18Jun 2019

Dog Heat Index Q&A: Can I Walk My Dog When It’s Hot? Can I Leave My Dog In The Car? How Can I Tell If My Dog Is Dehydrated?

Dog Heat Index Q&A

Related T.P.P Article:  How Long Can My Dog Stay Outside In The Heat For?

Can I Walk My Dog When It’s Hot?

Have you ever wondered when too hot is too hot?  Sometimes, depending on the weather, there is such a thing.  Humidity can play a factor as well as the temperature and even the grounds that your dog is walking on.  For instance, if it’s 77 degree’s and your dog is walking on asphalt, the temperature of the asphalt can be as high as 125 degrees. This means that skin destruction can occur in as little as 60 seconds. Putting it into perspective, an egg can fry in 5 minutes at 131 degrees.

Your dog can be walked in just about any temperature.  It’s all about monitoring the exposure and ensuring the grounds aren’t a conductor of heat.  Grass is fine, cement is okay too, asphalt is generally speaking – a no no.  It’s also advisable in extreme heat (90+ degrees) to only keep your dog outside for 3-7 minutes and to ensure that they have plenty of water to stay hydrated.

Can I Leave My Dog In The Car?

Yes & no.  It’s always advisable to not leave your dog in the car – unless absolutely necessary.  However, in those times of need, it’s imperative that the windows are rolled down (or the air conditioning is left on).

On a 78 degree day the temperature inside of your vehicle can get up to 120 degrees in minutes and up to 160 degrees within 10 minutes on a 90 degree day. Your dog can die of a heat stroke within 15 minutes. Signs and symptoms of heatstroke are excessive thirst, thick saliva, restlessness & rapid heartbeat.

How Can I Tell If My Dog Is Dehydrated?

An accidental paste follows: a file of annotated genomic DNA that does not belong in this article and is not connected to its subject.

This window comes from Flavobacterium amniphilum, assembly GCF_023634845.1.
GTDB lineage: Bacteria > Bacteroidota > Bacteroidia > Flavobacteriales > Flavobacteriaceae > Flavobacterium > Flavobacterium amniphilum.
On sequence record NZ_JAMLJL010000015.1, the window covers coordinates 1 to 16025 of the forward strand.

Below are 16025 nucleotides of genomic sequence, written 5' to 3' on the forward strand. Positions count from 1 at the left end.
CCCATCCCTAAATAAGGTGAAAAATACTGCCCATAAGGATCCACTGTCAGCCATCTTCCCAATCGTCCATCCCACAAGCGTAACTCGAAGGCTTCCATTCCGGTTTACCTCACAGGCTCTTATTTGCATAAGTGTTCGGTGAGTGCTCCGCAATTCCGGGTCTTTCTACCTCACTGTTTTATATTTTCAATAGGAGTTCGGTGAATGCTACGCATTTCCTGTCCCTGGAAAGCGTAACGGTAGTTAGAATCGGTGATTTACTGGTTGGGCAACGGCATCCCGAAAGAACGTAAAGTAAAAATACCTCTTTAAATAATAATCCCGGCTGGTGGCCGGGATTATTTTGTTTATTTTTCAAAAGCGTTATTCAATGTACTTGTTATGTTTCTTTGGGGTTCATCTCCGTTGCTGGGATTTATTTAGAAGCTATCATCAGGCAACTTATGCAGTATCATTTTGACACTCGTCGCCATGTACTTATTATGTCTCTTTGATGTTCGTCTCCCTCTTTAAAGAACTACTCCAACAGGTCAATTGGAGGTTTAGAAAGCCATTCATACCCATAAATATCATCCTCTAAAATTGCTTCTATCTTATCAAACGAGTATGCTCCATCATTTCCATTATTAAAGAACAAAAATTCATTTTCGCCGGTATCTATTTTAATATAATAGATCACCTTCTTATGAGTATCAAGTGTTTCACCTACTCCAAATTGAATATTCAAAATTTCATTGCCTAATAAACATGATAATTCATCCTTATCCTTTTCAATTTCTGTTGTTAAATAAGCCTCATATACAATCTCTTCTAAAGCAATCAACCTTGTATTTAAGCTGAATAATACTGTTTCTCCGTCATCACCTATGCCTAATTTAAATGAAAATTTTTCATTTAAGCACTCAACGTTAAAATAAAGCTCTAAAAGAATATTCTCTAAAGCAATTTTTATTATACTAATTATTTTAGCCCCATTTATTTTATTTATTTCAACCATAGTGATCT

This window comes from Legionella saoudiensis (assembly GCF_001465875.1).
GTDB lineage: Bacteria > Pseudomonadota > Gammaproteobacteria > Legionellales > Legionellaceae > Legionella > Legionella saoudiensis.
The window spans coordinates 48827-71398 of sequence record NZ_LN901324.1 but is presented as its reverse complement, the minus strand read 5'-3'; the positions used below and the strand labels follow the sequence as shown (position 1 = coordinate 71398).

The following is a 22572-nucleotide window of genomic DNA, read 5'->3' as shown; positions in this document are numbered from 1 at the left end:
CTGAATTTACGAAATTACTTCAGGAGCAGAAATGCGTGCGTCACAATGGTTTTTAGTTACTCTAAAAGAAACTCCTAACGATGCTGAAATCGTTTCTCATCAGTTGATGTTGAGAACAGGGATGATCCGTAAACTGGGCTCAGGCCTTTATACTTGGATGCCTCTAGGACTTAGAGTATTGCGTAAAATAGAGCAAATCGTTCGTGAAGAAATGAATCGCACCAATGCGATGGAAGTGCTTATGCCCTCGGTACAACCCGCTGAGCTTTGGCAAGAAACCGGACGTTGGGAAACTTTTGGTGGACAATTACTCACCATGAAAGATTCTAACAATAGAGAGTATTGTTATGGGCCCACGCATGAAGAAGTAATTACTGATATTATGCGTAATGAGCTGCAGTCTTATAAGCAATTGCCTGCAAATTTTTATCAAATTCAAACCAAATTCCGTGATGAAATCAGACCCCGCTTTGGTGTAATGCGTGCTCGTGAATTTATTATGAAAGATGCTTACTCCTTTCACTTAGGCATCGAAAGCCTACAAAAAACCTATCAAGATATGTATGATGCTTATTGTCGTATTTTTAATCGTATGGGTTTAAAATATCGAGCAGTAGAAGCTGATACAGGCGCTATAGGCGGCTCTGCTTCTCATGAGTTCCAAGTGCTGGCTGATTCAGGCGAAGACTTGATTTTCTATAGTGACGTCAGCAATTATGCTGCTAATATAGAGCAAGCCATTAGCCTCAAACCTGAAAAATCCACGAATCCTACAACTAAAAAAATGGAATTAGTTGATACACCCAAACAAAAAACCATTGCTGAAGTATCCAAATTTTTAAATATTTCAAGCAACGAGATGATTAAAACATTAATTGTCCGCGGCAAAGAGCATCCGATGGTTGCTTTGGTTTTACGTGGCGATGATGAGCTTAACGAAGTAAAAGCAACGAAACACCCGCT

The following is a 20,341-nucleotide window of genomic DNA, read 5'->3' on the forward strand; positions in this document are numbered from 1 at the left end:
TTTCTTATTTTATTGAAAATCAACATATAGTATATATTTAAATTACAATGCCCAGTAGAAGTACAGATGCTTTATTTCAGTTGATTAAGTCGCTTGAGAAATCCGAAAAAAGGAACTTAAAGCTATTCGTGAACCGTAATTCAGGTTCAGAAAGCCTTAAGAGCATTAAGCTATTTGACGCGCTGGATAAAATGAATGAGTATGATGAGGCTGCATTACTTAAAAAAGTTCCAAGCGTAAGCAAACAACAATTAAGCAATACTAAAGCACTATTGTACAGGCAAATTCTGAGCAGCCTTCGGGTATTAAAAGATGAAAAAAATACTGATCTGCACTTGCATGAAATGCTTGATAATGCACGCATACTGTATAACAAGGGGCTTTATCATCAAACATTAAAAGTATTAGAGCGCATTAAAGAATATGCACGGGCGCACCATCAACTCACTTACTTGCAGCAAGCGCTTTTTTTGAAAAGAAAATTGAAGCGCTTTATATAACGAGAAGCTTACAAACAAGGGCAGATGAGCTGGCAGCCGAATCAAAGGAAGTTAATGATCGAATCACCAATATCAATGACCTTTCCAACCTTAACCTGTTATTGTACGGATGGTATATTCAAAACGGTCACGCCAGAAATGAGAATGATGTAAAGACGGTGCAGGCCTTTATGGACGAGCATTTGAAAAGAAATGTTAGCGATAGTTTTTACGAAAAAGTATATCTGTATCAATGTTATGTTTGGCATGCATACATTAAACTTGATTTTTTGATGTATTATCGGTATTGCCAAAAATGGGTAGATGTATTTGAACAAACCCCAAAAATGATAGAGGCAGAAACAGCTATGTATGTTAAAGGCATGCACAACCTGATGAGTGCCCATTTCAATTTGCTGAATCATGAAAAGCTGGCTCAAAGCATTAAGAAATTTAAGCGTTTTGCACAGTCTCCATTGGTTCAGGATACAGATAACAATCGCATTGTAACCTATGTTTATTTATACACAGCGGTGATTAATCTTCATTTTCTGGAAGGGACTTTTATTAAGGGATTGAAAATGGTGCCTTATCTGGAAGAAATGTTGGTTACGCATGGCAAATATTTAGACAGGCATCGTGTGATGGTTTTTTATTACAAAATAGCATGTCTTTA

• Loss of appetite
  • Reduced energy levels and/or lethargy
  • Panting
  • Sunken, dry-looking eyes
  • Dry nose and gums
  • Loss of skin elasticity

Some of these are obvious to the naked eye, but others, like skin elasticity, require a simple test.

To test for dehydration in dogs, gently pinch their skin between your thumb and forefinger. In well-hydrated dogs, the skin will spring back to its original position. The skin of dehydrated dogs, on the other hand, will take longer to fall back into place.

It is a good idea to test your dog’s skin when you are sure your dog is well hydrated, so that you have a base for what normal skin elasticity for your dog feels like. This is especially important for owners of wrinkly breeds, such as Bulldogs or Neapolitan Mastiffs, because their wrinkly skin might be misleading.

You can also test your dog’s gums for dehydration. Dogs’ gums are normally nice and moist, and in some cases, positively slimy. Dry, tacky-feeling gums, on the other hand, are a symptom of dehydration. If you’ve ever experienced a dry mouth as a side effect of a medication, then you have an idea of what this feels like.

As you are feeling your dog’s gums, you can also test for capillary refill time. Press your finger gently against your dog’s gums, and then remove your finger. In hydrated dogs, the area where you pressed will appear white for a second, and then return to its normal pink color almost immediately. In dehydrated dogs, the capillary refill time takes much longer.

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